“Such pursuits will provide opportunities for BioIntel researchers to cooperate with experts in computer science, electrical and computer engineering, and bioengineering to develop new research paradigms and supporting technologies. New research initiatives that span MRTs can strengthen and enhance the ongoing research in BioIntel, fulfilling the core mission of the Institute in bridging traditional barriers between scientific and technological disciplines.”

Greenough was a founding father of the Beckman Institute, serving as chair of one of two committees formed in 1983 to explore the creation of a multidisciplinary research center on campus. Kramer said Greenough’s contributions to Beckman and Illinois have been invaluable.

“Bill Greenough was instrumental in the Beckman Institute coming into being and has probably contributed more to its success over the past 20-plus years than any other faculty member at the university,” Kramer said. “His time as Co-chair of Biological Intelligence has been an essential asset during this research theme’s development and led directly to its world-class leadership role in this area. We thank him for his incalculable contributions to the Beckman Institute and the University of Illinois.”

Kramer said Nelson’s background includes many of the areas that are on the leading edge of research in biological intelligence.

“Mark Nelson’s research encompasses many of the leading topics and current approaches in biological intelligence such as computational neuroscience, biomimetics, physiology, and neuroengineering,” Kramer said. “He brings a unique perspective built on broad experience to this position. We thank Mark for taking this position at a crucial time in the history of our Institute.”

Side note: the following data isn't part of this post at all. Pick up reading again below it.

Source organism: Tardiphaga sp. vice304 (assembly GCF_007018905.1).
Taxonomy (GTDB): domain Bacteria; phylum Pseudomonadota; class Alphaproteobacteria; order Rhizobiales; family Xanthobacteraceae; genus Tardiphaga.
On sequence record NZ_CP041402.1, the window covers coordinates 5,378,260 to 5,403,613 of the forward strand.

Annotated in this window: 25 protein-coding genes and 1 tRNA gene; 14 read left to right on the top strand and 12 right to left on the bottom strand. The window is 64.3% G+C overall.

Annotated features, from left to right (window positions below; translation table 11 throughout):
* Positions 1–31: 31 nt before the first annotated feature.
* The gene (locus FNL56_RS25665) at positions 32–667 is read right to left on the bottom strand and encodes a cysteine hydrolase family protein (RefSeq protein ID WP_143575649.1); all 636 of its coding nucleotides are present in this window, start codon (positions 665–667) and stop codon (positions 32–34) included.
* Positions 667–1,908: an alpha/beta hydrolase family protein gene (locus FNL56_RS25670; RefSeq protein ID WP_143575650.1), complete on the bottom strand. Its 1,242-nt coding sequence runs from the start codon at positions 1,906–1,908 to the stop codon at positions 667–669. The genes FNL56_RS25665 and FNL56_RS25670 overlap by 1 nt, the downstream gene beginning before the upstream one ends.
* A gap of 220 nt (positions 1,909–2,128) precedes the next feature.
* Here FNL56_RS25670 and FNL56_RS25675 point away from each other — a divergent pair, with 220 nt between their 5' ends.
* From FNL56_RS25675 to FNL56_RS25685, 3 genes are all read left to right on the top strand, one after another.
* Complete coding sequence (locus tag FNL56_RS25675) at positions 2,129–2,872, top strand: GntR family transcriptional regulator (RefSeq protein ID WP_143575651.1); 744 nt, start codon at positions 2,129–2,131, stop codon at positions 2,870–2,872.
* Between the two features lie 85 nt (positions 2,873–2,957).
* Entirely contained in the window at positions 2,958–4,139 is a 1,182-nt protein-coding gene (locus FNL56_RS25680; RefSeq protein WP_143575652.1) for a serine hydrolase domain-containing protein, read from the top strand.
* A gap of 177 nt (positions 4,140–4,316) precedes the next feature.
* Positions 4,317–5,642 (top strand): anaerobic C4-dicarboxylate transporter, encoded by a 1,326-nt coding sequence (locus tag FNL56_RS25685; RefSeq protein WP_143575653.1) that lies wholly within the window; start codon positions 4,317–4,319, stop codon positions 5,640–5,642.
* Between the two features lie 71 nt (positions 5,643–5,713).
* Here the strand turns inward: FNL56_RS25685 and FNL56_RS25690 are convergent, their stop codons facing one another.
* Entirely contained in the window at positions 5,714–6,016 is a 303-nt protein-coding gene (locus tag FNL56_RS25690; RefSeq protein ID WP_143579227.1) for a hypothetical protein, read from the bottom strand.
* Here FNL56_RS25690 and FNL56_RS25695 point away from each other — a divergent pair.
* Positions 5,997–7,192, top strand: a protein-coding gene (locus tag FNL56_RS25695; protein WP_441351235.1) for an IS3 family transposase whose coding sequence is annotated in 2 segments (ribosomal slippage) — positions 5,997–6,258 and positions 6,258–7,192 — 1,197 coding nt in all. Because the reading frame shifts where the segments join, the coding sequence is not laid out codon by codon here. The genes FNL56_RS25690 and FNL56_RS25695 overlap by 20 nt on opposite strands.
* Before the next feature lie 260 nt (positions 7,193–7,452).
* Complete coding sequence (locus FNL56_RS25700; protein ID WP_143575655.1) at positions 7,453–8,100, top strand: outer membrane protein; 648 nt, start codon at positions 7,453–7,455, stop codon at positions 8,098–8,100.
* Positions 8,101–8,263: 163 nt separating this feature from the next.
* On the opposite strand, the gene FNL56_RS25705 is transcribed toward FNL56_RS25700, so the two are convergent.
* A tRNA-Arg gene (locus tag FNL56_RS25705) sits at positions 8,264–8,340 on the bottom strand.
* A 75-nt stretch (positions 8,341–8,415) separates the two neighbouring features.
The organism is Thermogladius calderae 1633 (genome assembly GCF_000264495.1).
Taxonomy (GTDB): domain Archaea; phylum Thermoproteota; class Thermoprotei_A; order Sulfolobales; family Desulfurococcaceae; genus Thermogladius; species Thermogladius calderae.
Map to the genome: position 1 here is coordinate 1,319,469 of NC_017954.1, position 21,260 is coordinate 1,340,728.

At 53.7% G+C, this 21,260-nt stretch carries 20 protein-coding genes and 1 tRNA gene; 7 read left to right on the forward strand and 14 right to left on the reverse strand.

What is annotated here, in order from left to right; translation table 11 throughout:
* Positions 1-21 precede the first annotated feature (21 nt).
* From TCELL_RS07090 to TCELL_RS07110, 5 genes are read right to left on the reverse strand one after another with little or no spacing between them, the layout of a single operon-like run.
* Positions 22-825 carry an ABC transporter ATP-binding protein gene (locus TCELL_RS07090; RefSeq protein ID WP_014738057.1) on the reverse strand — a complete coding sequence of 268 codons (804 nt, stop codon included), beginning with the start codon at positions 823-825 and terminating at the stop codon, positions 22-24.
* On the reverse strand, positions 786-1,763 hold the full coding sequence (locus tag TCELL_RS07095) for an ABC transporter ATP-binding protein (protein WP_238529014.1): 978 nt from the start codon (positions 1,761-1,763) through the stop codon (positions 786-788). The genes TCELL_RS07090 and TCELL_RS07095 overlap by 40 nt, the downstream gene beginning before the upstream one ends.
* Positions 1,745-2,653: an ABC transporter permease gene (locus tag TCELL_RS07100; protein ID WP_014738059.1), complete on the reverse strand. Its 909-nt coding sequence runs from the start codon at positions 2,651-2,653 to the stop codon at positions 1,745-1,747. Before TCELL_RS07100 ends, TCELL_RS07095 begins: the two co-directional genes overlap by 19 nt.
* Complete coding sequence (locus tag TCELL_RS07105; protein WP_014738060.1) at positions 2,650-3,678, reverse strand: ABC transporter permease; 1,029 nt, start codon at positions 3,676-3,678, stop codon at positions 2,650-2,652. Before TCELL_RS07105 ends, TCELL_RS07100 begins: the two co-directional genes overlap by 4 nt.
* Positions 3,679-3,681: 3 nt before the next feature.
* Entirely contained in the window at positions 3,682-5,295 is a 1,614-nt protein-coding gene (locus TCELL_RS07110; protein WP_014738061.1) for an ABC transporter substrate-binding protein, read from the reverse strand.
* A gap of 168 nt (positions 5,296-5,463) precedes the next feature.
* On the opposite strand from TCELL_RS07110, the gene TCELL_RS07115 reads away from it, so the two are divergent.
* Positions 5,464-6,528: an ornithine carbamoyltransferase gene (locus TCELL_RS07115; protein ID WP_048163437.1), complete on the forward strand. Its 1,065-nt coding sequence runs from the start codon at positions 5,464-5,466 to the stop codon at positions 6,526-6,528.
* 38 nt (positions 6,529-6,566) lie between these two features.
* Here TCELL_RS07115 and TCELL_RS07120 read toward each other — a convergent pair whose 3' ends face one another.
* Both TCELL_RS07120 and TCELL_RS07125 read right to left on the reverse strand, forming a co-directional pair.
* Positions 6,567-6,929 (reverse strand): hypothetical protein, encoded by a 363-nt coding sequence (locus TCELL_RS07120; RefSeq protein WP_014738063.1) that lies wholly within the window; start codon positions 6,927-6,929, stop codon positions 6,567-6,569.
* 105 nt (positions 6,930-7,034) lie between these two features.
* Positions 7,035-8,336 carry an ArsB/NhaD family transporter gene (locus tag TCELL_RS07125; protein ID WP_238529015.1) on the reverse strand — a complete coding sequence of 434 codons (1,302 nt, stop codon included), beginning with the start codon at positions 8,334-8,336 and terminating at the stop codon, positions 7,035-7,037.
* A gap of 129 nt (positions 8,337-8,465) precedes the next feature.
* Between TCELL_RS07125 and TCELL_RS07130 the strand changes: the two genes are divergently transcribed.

In addition to faculty appointments at Beckman and his home department, Nelson is also a member of the Neuroscience program, the Biophysics and Computational Biology program, and the Bioengineering program at the University of Illinois. His fields of professional interest are computational neuroscience, neural coding, and biological signal processing.

Nelson said he hopes that in the future the Biological Intelligence theme  will continue to foster innovative research that cuts across disciplinary boundaries.

“This will include analyzing brain function across multiple levels of neurobiological organization – the so-called molecules-to-mind continuum – as well as understanding dynamic interactions between brain, body and environment in real-world scenarios,” Nelson said. “BioIntel researchers will play a key role in efforts to promote successful aging, as outlined in the developing initiative on Healthy Bodies, Brains, Minds and Communities.

“In the coming years, I think we will also see a steady increase in applications-related BioIntel research focused on developing the next generation of brain-related biomedical technologies, as highlighted, for example, by the new Neuroengineering IGERT program.”

In this article

  • Art Kramer
    Art Kramer's directory photo.
  • Monica Fabiani
    Monica Fabiani's directory photo.